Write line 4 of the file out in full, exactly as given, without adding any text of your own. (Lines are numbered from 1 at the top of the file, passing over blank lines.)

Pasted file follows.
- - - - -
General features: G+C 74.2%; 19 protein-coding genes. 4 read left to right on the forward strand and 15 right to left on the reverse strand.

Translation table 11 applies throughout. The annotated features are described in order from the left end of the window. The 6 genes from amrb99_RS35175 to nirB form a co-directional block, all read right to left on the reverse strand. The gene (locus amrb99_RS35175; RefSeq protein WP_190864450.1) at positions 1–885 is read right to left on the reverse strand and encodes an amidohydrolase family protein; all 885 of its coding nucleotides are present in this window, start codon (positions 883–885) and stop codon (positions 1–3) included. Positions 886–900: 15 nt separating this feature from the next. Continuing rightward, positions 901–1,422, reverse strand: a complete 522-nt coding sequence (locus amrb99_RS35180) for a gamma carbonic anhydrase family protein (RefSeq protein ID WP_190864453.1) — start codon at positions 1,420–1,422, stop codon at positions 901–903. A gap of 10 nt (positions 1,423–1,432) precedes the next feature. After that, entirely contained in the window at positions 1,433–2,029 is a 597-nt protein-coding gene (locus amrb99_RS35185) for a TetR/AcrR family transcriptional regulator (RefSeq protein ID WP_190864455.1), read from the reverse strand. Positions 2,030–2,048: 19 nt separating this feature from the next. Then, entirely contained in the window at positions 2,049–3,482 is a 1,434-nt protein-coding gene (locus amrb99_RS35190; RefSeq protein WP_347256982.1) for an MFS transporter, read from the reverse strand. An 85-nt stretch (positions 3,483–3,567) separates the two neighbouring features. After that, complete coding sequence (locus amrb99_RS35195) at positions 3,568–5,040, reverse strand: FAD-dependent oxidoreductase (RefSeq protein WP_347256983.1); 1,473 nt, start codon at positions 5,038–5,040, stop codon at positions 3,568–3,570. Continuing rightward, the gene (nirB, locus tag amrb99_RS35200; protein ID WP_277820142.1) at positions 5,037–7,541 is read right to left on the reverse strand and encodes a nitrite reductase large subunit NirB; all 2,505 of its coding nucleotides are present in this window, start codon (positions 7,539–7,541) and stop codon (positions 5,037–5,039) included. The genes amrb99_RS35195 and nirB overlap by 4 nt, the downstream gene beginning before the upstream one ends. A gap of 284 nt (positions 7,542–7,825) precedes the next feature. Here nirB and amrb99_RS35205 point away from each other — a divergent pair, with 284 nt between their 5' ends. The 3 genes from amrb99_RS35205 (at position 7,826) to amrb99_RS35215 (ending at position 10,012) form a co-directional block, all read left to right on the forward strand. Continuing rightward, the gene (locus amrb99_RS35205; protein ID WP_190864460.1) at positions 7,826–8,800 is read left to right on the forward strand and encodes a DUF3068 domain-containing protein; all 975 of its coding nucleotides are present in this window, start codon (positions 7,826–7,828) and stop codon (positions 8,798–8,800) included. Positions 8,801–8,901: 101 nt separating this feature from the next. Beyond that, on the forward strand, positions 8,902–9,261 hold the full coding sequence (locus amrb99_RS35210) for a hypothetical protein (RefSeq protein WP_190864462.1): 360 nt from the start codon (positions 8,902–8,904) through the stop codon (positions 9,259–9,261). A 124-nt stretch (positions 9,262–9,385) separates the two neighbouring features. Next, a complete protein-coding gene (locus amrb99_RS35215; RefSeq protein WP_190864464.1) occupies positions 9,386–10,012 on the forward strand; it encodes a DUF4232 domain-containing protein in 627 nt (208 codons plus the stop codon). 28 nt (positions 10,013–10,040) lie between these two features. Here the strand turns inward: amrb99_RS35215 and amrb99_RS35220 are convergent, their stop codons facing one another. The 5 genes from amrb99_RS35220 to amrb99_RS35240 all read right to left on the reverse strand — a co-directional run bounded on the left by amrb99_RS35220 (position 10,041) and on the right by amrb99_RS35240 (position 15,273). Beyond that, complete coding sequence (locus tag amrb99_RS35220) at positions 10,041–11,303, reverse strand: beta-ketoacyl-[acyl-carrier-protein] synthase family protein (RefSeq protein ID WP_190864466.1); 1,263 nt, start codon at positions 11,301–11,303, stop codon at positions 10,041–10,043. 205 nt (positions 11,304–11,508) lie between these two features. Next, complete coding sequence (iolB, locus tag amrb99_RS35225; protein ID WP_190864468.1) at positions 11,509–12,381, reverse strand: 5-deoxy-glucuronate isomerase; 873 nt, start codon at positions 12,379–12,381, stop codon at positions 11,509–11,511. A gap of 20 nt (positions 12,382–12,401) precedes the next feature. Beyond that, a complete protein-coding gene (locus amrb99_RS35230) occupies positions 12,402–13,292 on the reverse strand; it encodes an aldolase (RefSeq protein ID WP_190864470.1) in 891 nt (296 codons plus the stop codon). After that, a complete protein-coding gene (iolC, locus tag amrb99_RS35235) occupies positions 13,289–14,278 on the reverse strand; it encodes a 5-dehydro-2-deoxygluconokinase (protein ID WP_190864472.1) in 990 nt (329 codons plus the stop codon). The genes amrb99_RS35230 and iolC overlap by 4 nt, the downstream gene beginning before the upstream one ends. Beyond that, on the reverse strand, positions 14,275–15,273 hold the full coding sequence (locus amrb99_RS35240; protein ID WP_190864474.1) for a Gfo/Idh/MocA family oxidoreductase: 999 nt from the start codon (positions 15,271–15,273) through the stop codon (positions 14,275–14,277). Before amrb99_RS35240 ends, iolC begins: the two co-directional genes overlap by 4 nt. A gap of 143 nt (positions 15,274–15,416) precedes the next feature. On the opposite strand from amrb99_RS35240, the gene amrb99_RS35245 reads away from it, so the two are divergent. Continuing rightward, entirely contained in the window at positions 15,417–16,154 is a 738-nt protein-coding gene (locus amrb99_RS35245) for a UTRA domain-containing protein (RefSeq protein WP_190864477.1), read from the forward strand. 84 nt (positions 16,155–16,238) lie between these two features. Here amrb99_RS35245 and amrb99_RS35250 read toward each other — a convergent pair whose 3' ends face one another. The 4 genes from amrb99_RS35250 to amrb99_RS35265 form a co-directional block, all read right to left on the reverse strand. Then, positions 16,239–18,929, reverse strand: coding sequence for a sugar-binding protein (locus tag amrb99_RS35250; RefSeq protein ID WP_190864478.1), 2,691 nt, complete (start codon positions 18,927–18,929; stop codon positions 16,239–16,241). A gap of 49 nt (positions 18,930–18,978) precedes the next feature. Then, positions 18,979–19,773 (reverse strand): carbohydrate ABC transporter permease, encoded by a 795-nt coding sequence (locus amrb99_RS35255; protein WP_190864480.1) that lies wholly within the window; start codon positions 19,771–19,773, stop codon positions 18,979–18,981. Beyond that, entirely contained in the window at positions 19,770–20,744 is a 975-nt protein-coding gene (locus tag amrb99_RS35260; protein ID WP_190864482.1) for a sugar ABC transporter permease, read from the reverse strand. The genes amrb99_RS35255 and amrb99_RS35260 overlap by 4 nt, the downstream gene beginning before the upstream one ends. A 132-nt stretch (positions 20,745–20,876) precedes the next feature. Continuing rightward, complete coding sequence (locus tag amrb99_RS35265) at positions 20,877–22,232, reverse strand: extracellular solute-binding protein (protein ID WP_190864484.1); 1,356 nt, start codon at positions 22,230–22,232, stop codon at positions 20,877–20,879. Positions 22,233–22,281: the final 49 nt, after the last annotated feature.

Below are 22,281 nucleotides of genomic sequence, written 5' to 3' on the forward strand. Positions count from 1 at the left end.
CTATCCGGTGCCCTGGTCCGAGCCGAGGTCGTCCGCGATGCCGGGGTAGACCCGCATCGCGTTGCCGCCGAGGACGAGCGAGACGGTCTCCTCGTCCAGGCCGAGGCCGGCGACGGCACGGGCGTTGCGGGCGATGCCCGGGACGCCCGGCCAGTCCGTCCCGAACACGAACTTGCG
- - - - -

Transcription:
CTATCCGGTGCCCTGGTCCGAGCCGAGGTCGTCCGCGATGCCGGGGTAGACCCGCATCGCGTTGCCGCCGAGGACGAGCGAGACGGTCTCCTCGTCCAGGCCGAGGCCGGCGACGGCACGGGCGTTGCGGGCGATGCCCGGGACGCCCGGCCAGTCCGTCCCGAACACGAACTTGCG